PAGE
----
Francesca Esposito: How do you create these images?
Andrea Minini: There isn’t actually a real design or project. I try to produce a complex form using the minimum number of lines, which are interpolated. The difficulty lies in creating a synthetic form for the subject. You can remove some things and leave others, what matters is that it all flows fluidly.
Francesca Esposito: Less is more, graphically speaking?
Andrea Minini: Both in terms of illustration form and approach, I have always tried to adopt the ethical rule of Mies van der Rohe. For this latest architecture series, I employed basic codes, dotted lines, corners and straight lines to portray something more complex.
Francesca Esposito: You have changed subjects, shifting from animals to architecture. Tell us about this new series.
Andrea Minini: I like minimalistic photography, which illustrates architecture by immortalising just the details such as the roof, the vanishing point of a corner or the geometry of buildings. In this sense, architecture lends itself greatly to my style and embraces the mathematical side – simple but also complex – of my illustrations, which some see as topographic maps. Architecture argued in these terms, via minimal subjects, seemed a good subject. I’ve created perspectives with just dotted lines and angles. I’ve played with thicknesses and, with these elements, produced something complex.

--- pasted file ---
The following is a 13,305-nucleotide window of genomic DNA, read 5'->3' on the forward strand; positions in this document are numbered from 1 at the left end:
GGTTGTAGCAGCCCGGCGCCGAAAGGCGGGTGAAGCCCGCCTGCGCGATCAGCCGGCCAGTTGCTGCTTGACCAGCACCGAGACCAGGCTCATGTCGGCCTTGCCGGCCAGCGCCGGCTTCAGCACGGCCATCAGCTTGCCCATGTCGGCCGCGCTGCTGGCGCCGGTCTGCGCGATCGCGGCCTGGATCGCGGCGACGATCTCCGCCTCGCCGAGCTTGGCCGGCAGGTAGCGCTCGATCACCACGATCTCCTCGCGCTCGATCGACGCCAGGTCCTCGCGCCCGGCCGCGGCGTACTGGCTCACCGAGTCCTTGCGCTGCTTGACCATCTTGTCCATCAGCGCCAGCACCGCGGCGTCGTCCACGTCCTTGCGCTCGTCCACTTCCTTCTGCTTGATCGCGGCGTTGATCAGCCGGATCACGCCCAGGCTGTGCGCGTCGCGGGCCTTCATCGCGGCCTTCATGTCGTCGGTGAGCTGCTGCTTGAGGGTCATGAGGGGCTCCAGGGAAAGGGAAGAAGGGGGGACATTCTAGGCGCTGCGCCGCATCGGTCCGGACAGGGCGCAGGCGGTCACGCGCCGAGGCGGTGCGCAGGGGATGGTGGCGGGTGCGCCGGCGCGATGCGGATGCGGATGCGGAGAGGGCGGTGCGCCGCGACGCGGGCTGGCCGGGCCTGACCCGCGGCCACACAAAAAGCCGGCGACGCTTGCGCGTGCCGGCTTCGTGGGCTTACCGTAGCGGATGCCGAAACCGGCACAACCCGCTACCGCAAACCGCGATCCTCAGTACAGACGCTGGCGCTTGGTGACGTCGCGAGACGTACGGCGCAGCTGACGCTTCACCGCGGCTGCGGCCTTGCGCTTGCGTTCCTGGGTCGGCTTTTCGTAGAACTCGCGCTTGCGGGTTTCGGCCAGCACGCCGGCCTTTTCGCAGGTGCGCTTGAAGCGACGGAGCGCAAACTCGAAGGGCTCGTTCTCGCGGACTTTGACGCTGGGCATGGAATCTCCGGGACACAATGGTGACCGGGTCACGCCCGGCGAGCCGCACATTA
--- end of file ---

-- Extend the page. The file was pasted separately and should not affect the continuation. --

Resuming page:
Francesca Esposito: So, it is all calculated?
Andrea Minini: I aim to be in control but, like mathematics and physics, there is always an element of chance in graphics. My illustrations make minimal use of curves when there is an automatic interpolation of lines. Ninety percent of the time, I have to redo it because the effect is wrong but it works out 10% of the time. It is a little like a blotch of colour on a canvas.
Francesca Esposito: What does error bring?
Andrea Minini: When you experiment with any kind of tool, which may be a pencil or software, something always spirals out of control. I have realised that error, when for example a type of curve behaves in a certain way, can conceal something creative. My illustrations are the fruit of research and experimentation as well as of a design method and a rigid style.
Francesca Esposito: Is it hard to capture people’s attention with an image?
Andrea Minini: People see 5,000 images in any one day; they are constantly bombarded. That is why it is so crucial to be able to show them beauty, in a flash. The secret lies in the fact that you explain things with just one image and you must be minimal, without overloading, clean and not complicated – this is an absolute value.